The spoils of war are relative to the difficulty selected; for instance the Red path will reward the player with many coins, possible trophies and of course much bragging rights, where as the easier paths will produce only a percentage or no rewards at all. This system works quite well as it can be paired with the initial difficultly setting of classic mode which spans from 1.0 – 9.0 in .25 increments.

This way an advanced player can still play on a harder difficultly setting, but fine tune individual matches to their liking. Then of course at the end of the road is the master-mind behind all the funny business, but I won’t spoil that for you. However completing the game at higher difficulties may have unexpected and sometimes very, very frustrating consequences.

All star mode is back, along with Sandbag and a couple of new modes too. Unfortunately Target Smash didn’t make the cut this time around and this upsets me because both Sandbag and Bombs, whilst proving to be great fun in their own rights, don’t test the players agility and manoeuvrability with a character in the way that Target Smash did. Instead Sandbag and Bombs are essentially the same means to different ends. Of course the other way to view it is that Smash the Targets has been incorporated (somewhat) into the new Smash Run mode.

Smash Run is the biggest game mode addition to the franchise and can be seen as a game all of its own.

I <3 other people in my game.

Online mode was very laggy and proved to be fucking frustrating.

Mii 3DS

You can now import your Ninty Mii character to wreak havoc upon unsuspecting Nintendo mascots and Wario. Fuck Wario. Upon doing this you can select one of 3 ‘classes’ or styles of play: Brawler, Swordfighter or Gunner. From here you can customise further as playing through modes in Smash will unlock equipment and clothing which effect the stats of your character; these including Strength, Defense and Speed. It’s all very JRPG but without any of the long hair or mob grinding.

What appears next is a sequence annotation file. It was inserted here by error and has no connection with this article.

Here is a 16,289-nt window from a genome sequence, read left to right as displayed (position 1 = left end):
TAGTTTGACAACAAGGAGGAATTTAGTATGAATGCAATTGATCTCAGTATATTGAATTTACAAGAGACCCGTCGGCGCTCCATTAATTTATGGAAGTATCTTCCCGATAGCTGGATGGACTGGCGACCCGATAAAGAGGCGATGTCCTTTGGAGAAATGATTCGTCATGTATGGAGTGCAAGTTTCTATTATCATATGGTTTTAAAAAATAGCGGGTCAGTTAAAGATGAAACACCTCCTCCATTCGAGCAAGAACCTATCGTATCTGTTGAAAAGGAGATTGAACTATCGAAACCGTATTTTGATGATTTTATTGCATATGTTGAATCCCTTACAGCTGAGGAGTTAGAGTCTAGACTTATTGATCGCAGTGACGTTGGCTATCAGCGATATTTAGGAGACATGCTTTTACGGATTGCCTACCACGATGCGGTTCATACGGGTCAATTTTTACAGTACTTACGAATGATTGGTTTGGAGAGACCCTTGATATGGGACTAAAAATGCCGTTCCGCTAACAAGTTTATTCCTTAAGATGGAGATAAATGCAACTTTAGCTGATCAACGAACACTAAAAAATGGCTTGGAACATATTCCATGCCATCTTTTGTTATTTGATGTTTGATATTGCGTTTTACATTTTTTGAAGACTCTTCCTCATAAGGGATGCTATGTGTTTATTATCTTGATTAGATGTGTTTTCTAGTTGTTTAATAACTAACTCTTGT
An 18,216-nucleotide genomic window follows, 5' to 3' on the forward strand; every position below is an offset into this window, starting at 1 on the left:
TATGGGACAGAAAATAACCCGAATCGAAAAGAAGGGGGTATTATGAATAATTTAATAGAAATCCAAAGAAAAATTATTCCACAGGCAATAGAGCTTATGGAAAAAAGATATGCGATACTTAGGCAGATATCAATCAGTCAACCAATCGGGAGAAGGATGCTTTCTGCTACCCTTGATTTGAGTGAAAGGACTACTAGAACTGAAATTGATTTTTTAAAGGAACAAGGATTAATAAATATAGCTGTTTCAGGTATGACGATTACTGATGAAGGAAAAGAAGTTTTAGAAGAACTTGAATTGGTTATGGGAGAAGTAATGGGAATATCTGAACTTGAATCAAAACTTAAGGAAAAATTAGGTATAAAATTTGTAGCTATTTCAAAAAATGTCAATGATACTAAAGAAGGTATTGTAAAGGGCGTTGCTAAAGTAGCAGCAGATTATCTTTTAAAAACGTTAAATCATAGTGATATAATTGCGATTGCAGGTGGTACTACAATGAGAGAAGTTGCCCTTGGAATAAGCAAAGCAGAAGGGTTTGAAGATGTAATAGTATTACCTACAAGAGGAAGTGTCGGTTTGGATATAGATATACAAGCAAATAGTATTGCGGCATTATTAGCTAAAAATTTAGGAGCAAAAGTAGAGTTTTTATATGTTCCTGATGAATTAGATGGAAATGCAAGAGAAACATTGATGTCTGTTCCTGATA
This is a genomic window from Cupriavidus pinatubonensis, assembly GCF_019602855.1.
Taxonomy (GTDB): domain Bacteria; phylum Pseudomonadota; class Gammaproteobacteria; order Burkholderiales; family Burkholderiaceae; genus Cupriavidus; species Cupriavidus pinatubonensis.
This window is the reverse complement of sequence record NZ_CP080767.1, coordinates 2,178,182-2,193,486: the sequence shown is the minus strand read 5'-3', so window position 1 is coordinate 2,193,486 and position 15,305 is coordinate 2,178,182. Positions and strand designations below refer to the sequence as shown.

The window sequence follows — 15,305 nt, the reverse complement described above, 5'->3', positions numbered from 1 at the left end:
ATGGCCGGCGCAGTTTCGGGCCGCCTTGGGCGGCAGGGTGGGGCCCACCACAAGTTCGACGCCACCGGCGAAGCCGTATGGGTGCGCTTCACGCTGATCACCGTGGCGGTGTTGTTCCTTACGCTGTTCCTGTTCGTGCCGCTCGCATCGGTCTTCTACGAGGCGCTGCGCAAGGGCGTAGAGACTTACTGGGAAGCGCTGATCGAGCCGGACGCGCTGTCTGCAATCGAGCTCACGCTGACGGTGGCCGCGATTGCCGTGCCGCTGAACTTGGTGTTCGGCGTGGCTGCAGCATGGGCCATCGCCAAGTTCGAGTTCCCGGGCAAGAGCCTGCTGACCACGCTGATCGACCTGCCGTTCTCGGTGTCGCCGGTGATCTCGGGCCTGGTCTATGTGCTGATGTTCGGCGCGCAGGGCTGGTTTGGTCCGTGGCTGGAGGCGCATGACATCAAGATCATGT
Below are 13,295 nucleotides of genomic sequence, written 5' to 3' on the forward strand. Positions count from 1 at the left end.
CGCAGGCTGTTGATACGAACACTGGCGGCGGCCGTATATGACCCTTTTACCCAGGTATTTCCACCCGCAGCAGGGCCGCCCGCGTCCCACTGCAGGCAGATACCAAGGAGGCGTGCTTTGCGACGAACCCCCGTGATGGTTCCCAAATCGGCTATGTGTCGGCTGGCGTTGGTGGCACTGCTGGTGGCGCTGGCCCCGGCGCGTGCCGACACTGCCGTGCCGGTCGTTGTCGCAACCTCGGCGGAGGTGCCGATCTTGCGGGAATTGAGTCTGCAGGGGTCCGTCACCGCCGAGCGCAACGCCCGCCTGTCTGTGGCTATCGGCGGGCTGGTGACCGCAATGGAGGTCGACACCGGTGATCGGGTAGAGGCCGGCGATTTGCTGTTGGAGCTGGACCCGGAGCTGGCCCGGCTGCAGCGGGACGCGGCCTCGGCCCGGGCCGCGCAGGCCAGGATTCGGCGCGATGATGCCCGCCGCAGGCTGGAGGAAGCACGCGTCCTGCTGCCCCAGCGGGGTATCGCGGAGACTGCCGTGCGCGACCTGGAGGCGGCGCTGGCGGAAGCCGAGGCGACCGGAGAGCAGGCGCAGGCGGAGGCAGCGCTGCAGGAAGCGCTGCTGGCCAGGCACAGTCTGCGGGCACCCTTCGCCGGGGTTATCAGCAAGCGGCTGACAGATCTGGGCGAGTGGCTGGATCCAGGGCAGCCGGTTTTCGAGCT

This personalisation is a very welcome addition to the franchise – not only providing an new character, but one that is customisable depending on your preferred style of play. The strange thing with Mii customisation though, is the lack of aesthetic changes, outside of the predefined Equipment you can find while playing Smash Run.

Ninty accepted that the players ability to customise their avatar to look like them in a game is a real selling point, as proven by Pokemon X/Y, yet they left this feature out of Smash 3DS. All the other components were included: coin collection, the ability to purchase trophy’s, so why not purchase clothing?

You’re not Mew2King

No, I’m not a pro player nor do I aspire to be and so I’m not going to rant about the omission of ‘Wave Dashing’ or ‘L-Canceling’. However I love the series and have thoroughly since the Nintendo 64, and since that time I know the hours of entertainment that can be had with a group of friends or on your own.

I’m one of the masses, one of the long-time fans who speculated over the roster, balancing, who would be nerfed and why Sakurai completed a game at least a year before he decided to release it. (Okay, that last point is purely my opinion).

If you’ve never played an entry to the Smash universe then try your hand at Smash 3DS, the fundamentals remain unchanged and to this day still blow my mind as to how such a simple button scheme can be translated into one of the most complex, technical fighters of the last decade.

PRO TIP: Control Sick: Move/Crouch/Jump. A: Attack. B: Special. Trigger: Shield/Throw.

Overall

This game won’t convert those who never liked Smash to begin with because in essence, it is much the same. But if you’re a fan of the series, any one of its predecessors, then I guarantee you’ll get a kick out of this portable blockbuster. I’ll see you on Final Destination Stage. 3v3 me, bitch.

*You won’t literally be falcon punching things

 Join Non-Fiction Gaming on Google+

LEAVE A REPLY

Please enter your comment!
Please enter your name here

This site uses Akismet to reduce spam. Learn how your comment data is processed.